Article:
Nerve regeneration in the urinary bladder after pelvic nerve plexus injury remains uncertain. The objectives were to establish a rat model of nerve regeneration in the bladder and to examine possible changes of low-affinity neurotrophin receptor p75 and growth-associated protein-43 (GAP-43) immunoreactivities during denervation and nerve regeneration.Materials and Methods
Adult male rats were divided into 3 groups: controls, crush of the nerve bundles from the right major pelvic ganglion (MPG) to the bladder (nerve crush group) and removal of the right MPG (MPG removal group). Bladders were collected at 3, 7, 14, 30 and 60 days, and immunohistochemically stained for protein gene product 9.5 (PGP9.5: an axonal marker), p75 and GAP-43.Results
In the nerve crush group, PGP9.5 positive nerves were decreased in number at 3 and 7 days, and then increased after 14 days in the muscle layer of the operated side. By 60 days, the density returned to control levels. However, MPG removal resulted in a decrease of the density of PGP9.5 positive nerves throughout the experimental periods. These findings indicate that nerve regeneration occurred in the nerve crush group. The density of p75 labeled fibers was significantly increased at 3 to 30 days postoperatively in the nerve crush group. p75 immunoreactivity showed smooth surface and cytoplasmic staining, indicating that Schwann cells were p75 positive. GAP-43 labeled fibers showed significantly greater density at 3 to 14 days postoperatively. Schwann cells were GAP-43 immunoreactive and, in particular, regenerating nerve fibers appeared to be GAP-43 positive at 14 days.Conclusion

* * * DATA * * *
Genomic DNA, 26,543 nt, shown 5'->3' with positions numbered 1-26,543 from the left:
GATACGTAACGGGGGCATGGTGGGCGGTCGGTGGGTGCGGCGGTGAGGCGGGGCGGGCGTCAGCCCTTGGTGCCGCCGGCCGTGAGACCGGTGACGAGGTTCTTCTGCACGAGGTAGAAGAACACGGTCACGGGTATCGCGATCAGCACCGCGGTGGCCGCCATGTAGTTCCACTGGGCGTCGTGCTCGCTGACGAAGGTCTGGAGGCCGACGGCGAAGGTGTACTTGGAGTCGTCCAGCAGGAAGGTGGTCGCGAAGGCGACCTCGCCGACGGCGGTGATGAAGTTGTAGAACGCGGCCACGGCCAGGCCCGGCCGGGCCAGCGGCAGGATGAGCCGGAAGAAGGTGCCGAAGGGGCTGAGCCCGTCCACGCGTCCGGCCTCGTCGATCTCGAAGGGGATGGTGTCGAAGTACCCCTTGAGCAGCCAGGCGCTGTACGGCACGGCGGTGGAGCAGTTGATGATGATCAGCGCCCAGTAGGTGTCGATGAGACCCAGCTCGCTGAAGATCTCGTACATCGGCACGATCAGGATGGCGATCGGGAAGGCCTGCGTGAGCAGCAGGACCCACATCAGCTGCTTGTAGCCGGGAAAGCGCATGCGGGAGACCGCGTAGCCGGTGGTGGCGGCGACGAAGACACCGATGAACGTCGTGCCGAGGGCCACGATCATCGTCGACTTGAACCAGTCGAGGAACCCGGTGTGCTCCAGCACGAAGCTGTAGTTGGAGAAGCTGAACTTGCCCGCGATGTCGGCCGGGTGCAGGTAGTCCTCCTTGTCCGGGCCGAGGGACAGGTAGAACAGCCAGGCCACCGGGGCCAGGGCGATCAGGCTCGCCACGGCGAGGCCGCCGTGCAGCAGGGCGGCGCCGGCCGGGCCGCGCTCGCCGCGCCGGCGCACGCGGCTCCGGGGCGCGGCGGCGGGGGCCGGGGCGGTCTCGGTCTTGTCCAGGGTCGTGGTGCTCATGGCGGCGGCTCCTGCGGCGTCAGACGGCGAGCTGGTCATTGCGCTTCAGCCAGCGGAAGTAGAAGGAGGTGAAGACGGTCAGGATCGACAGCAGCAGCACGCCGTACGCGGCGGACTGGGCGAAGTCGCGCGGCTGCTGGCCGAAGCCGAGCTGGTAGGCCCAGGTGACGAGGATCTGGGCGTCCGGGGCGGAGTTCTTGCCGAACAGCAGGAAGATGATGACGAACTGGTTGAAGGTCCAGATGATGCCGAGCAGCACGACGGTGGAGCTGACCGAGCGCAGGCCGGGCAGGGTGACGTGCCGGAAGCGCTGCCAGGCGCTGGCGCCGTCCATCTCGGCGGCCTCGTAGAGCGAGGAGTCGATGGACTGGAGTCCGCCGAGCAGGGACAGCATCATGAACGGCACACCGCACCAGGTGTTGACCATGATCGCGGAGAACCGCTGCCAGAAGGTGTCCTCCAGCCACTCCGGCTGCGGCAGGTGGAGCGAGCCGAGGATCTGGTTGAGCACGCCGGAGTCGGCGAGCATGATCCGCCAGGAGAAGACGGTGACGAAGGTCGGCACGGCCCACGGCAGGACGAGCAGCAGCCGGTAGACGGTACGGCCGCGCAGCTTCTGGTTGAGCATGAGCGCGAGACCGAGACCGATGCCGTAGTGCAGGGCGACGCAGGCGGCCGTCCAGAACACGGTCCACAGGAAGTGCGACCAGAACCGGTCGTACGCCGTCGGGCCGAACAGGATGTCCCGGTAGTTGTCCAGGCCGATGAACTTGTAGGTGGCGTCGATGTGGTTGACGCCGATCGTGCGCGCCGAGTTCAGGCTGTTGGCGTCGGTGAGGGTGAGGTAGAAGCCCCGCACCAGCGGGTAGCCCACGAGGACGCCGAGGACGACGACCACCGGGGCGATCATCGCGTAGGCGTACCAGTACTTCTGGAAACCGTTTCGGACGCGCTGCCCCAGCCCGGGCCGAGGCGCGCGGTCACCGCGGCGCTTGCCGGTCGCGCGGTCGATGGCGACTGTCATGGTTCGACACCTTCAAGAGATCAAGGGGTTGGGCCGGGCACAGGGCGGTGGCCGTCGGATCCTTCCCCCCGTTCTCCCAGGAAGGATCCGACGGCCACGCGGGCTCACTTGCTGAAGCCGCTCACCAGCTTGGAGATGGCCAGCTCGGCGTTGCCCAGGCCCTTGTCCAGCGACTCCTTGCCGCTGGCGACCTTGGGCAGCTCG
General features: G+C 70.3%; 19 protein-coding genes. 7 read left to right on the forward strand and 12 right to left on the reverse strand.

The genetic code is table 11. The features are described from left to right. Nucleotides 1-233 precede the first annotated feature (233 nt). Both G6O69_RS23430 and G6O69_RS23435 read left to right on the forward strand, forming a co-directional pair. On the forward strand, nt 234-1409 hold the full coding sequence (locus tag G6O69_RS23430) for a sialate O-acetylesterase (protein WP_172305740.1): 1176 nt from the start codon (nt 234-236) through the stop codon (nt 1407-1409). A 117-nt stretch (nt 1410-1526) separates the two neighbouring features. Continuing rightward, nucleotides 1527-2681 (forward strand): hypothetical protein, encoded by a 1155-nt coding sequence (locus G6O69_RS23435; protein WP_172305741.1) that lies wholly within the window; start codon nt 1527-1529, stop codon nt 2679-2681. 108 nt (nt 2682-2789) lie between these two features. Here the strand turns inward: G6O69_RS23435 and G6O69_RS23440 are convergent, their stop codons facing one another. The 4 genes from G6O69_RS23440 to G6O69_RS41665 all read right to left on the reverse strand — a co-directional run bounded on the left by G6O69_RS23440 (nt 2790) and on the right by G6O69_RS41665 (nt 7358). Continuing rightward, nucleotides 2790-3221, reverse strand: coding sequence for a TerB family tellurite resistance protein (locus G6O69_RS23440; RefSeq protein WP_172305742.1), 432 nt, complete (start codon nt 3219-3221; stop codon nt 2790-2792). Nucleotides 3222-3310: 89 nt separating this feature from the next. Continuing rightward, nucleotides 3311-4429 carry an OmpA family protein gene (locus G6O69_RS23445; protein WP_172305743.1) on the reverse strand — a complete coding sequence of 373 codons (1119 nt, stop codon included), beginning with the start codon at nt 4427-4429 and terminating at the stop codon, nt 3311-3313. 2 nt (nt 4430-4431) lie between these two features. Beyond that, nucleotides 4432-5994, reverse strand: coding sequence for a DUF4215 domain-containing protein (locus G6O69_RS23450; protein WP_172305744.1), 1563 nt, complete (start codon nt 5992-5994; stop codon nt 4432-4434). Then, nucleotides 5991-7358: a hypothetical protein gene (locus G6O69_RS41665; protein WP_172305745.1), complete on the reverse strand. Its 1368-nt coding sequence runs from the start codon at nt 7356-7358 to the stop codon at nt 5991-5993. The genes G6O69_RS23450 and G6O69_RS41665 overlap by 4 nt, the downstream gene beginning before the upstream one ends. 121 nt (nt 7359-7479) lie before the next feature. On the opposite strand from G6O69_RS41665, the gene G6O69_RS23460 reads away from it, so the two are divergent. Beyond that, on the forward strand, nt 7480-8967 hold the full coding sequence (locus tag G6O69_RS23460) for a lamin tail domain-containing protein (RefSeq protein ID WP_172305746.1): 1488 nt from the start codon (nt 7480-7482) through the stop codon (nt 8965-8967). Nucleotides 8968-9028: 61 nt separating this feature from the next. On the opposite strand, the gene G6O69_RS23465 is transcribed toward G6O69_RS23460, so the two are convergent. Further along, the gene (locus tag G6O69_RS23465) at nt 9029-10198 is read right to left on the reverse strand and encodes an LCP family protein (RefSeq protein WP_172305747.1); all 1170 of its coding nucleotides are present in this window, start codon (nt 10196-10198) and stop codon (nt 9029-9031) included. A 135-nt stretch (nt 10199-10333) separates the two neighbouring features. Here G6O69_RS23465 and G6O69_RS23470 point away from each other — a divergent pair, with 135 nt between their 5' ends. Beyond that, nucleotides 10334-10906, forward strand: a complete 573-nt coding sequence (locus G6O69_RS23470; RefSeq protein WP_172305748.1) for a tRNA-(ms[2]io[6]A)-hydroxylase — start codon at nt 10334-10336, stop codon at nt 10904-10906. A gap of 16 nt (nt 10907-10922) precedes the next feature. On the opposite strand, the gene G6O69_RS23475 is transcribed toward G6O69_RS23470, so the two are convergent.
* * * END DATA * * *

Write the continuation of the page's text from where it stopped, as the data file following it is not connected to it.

The present study suggests that p75 and GAP-43 are involved in the mechanism(s) of nerve regeneration in the urinary bladder.